“The Critic as Artist” is an essay by Oscar Wilde, containing the most extensive statements of his aesthetic philosophy. A dialogue in two parts, it is by far the longest one included in his collection of essays titled Intentions published in May 1891. “The Critic as Artist” is a significantly revised version of articles that first appeared in the July and September issues of The Nineteenth Century, originally entitled “The True Function and Value of Criticism.” The essay is a conversation between its leading voice Gilbert and Ernest, who suggests ideas for Gilbert to reject.
Through the title, Wilde explores the fact that even a critic is an artist and the critique is in itself a creative art form. The essay champions contemplative life to the life of action. According to Gilbert, scientific principle of heredity shows we are never less free, never have more illusions than when we try to act with some conscious aim in mind. Critical contemplation is guided by conscious aesthetic sense as well as by the soul.
The soul is wiser than we are, writes Wilde, it is the concentrated racial experience revealed by the imagination. Criticism is above reason, sincerity and fairness; it is necessarily subjective. It is increasingly more to criticism than to creation that future belongs as its subject matter and the need to impose form on chaos constantly increases. It is criticism rather than emotional sympathies, abstract ethics or commercial advantages that would make us cosmopolitan and serve as the basis of peace.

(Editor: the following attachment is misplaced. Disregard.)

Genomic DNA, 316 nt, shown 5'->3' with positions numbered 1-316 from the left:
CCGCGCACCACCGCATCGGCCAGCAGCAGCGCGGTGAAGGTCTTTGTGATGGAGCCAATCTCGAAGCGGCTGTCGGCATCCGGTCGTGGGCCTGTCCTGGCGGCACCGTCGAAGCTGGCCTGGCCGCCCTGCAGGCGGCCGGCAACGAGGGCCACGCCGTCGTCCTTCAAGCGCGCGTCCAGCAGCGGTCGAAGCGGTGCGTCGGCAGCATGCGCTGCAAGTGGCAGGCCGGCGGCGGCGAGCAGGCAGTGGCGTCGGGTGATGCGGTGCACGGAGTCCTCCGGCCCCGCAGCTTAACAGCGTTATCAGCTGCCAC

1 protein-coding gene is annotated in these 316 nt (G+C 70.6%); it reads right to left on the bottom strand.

“Critics don’t help you at all, they are not better than a randomly-picked person,” says Dr. Pascal Wallisch, a psychologist at New York University. A 2017 study by Wallisch and perception researcher Jake Alden Whritner found that our taste in movies is highly idiosyncratic — they’re peculiar to an individual. Their paper, entitled ‘Strikingly Low Agreement in the Appraisal of Motion Pictures’, also revealed that our preferences are often at odds with those of film critics. Wallisch and Whritner gave almost 3000 people a list of over 200 popular films — major motion pictures released from 1985 to 2004 (including some in the Star Wars series). The data was collected over 10 years (2005-2015) via an online survey where participants were asked to rate every film they had seen and give each movie a star rating on a scale of 0 to 4 stars.
The scientists compared everyone’s scores with everyone else’s in a pairwise manner, compared people to 29 professional film critics (like Roger Ebert) and compared individual scores from those groups with aggregated sources of reviews, including Rotten Tomatoes and the Internet Movie Database (IMDb). As reported earlier this year in Forbes, “Prior to our research, what was shown is that critics agree highly, but no-one’s ever looked at how critics correlate with regular people,” says Wallisch. “What was relatively unusual is that the average rating between critics and movie-goers was so different. This is the only research that actually shows scientifically that critics and people don’t agree.”